At the Fundamental Rights Research Colloquium, Alice Margaria, Research Fellow at the MPI for Social Anthropology, discussed the main findings of her book.
In an online presentation hosted on 16 September 2020 by the Centre for Fundamental Rights in cooperation with the Max Planck Institute (MPI) for Social Anthropology, Alice Margaria, Research Fellow at the MPI for Social Anthropology, discussed the findings of her book, The Construction of Fatherhood: The Jurisprudence of the European Court of Human Rights (Cambridge University Press, 2019). Michaela Kreyenfeld, Professor of Sociology at the Hertie School, also took part in this event offering her perspective as a family sociologist. The discussion took place in the framework of the Fundamental Rights Research Colloquium and was moderated by Alexandre Skander Galand, postdoctoral researcher at the Centre for Fundamental Rights.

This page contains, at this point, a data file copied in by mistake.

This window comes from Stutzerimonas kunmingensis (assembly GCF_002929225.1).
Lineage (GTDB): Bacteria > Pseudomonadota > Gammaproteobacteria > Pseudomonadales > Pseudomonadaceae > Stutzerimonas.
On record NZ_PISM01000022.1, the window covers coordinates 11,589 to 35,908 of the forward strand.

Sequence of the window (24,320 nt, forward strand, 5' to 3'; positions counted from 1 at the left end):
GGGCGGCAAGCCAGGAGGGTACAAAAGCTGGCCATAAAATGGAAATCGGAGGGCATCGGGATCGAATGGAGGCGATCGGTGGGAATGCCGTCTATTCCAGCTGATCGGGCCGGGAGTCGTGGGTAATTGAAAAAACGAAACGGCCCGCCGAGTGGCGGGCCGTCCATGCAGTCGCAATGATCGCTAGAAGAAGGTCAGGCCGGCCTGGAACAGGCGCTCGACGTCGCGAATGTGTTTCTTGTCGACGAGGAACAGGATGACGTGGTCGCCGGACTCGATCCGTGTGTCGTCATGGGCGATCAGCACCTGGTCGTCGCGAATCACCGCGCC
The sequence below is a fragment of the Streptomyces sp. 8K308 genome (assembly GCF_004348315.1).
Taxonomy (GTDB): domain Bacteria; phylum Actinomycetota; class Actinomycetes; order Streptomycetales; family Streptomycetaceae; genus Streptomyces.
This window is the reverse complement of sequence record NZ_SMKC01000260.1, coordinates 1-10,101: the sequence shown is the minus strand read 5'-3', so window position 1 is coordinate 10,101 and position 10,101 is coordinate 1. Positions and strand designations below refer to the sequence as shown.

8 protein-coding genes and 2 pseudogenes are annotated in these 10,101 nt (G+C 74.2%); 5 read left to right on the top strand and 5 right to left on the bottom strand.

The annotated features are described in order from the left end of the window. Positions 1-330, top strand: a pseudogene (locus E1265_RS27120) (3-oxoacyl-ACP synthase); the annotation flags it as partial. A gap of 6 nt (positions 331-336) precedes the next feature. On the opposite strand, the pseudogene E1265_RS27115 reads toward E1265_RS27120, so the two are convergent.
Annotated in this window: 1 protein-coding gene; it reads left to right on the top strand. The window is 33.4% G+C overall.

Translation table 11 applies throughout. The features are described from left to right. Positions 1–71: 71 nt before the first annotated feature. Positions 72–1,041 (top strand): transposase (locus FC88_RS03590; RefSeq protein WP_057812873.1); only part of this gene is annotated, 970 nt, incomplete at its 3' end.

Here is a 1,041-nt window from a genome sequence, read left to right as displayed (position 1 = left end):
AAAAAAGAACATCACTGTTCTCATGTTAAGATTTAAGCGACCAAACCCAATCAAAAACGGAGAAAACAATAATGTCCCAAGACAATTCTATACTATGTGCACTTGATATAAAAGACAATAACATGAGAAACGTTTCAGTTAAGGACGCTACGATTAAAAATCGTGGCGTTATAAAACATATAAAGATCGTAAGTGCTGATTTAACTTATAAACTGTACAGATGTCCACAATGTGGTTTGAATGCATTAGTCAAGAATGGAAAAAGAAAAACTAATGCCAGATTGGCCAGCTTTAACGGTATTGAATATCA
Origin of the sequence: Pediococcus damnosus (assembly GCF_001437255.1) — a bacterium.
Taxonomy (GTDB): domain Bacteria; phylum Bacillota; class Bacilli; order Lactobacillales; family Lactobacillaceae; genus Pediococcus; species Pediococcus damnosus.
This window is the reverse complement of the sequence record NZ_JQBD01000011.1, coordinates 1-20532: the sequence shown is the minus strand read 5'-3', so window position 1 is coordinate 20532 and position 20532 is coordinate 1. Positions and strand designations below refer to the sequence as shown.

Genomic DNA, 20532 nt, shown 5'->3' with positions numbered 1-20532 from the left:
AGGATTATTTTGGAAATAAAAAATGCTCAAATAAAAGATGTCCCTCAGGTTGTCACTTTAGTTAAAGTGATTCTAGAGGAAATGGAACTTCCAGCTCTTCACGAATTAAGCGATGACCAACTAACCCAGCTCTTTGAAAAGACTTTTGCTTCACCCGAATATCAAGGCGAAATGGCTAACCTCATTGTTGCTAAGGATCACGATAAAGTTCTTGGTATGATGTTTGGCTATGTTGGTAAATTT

Margaria argued that the image of the father as sketched by the Court encompasses both change and continuity. “The father has indeed been reconstructed as a human being displaying not only conventional features, but also participation in care or at least caring intentions,” explained Margaria. Reflecting upon the genesis of such definition, Margaria shed light on the roles played by the doctrines of interpretation at the Court’s disposal. After pointing to the intricate relationships between doctrines and the construction of fatherhood, Margaria concluded that the emerging image of the father is often the outcome of both the doctrinal path undertaken by the Court and its own moral views on fatherhood.
Listen to the full presentation here: